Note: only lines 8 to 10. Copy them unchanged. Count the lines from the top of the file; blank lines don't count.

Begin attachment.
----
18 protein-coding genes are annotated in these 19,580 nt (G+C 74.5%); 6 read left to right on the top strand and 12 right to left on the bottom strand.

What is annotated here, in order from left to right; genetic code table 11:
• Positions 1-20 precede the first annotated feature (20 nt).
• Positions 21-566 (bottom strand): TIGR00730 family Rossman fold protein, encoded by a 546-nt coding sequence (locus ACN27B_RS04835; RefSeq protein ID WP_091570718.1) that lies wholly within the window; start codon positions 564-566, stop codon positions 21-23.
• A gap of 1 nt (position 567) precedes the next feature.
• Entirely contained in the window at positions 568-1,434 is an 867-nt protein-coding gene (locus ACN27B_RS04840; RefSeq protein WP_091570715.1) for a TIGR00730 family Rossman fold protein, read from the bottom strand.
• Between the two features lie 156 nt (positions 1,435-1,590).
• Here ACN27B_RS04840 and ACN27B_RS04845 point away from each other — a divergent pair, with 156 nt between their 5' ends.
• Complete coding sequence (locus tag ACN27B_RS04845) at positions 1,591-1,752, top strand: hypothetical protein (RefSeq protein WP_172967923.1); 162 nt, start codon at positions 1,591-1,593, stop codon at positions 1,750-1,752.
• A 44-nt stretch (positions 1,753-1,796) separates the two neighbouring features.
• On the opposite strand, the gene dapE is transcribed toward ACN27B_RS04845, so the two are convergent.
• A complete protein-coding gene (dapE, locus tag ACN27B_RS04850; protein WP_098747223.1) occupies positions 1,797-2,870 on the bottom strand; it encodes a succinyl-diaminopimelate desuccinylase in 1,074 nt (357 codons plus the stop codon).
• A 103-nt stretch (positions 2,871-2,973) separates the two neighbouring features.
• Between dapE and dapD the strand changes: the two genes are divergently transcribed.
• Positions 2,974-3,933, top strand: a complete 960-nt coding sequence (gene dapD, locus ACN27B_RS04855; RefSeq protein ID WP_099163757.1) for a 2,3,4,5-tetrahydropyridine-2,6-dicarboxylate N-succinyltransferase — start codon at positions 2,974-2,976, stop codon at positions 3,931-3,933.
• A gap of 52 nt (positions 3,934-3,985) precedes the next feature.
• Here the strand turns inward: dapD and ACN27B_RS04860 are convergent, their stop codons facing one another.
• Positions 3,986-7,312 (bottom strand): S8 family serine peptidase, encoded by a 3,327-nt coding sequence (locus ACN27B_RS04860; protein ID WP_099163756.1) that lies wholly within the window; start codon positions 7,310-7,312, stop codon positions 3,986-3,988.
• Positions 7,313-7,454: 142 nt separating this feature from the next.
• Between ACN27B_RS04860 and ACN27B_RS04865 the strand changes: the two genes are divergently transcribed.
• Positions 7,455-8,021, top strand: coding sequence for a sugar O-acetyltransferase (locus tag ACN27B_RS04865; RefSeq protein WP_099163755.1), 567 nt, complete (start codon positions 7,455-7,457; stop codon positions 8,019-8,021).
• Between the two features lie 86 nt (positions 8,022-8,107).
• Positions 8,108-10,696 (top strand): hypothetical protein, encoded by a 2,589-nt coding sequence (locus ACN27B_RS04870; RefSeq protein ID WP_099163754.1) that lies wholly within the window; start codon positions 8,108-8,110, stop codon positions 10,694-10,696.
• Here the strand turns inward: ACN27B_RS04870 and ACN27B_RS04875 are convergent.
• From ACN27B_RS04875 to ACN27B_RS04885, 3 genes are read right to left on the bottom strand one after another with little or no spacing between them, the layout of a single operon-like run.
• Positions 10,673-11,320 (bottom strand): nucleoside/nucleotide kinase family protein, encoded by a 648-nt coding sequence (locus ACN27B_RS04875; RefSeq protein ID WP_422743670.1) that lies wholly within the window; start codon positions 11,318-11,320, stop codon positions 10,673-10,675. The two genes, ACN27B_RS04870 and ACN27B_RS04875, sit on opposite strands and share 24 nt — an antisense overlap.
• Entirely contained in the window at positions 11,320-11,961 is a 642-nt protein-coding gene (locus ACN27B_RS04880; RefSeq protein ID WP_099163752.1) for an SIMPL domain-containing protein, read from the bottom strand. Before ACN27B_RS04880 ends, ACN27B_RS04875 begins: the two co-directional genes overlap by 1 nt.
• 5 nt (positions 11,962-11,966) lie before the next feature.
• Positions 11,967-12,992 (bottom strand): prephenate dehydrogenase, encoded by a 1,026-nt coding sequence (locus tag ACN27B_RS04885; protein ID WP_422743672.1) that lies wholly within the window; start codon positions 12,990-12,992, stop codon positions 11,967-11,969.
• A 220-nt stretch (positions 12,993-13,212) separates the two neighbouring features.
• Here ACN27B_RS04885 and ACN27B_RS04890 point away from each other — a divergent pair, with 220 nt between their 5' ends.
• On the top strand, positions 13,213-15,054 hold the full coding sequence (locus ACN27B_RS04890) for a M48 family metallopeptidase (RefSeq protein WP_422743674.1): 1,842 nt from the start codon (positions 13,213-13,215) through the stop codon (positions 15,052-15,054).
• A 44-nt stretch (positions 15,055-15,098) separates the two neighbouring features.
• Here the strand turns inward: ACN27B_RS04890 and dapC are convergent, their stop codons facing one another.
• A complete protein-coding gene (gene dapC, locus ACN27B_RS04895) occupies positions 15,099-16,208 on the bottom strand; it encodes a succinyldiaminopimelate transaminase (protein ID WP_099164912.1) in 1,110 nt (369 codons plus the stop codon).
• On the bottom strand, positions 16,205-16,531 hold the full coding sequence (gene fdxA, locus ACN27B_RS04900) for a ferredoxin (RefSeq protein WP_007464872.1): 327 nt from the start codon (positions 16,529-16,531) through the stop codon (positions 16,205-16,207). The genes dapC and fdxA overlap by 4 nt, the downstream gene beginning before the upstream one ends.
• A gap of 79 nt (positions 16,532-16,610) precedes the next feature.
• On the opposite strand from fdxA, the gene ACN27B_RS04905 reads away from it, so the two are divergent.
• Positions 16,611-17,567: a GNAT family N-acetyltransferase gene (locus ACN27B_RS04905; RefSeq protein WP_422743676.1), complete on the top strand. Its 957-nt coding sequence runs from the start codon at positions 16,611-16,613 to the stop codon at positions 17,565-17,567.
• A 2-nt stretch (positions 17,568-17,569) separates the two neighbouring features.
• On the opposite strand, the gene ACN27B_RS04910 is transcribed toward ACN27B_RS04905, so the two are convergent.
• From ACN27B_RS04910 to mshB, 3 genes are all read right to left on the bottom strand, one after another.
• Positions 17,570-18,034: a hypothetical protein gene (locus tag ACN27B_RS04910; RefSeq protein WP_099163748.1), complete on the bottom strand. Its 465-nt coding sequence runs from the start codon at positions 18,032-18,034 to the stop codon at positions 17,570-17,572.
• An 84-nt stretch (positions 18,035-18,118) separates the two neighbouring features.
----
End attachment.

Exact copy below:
• Here ACN27B_RS04840 and ACN27B_RS04845 point away from each other — a divergent pair, with 156 nt between their 5' ends.
• Complete coding sequence (locus tag ACN27B_RS04845) at positions 1,591-1,752, top strand: hypothetical protein (RefSeq protein WP_172967923.1); 162 nt, start codon at positions 1,591-1,593, stop codon at positions 1,750-1,752.
• A 44-nt stretch (positions 1,753-1,796) separates the two neighbouring features.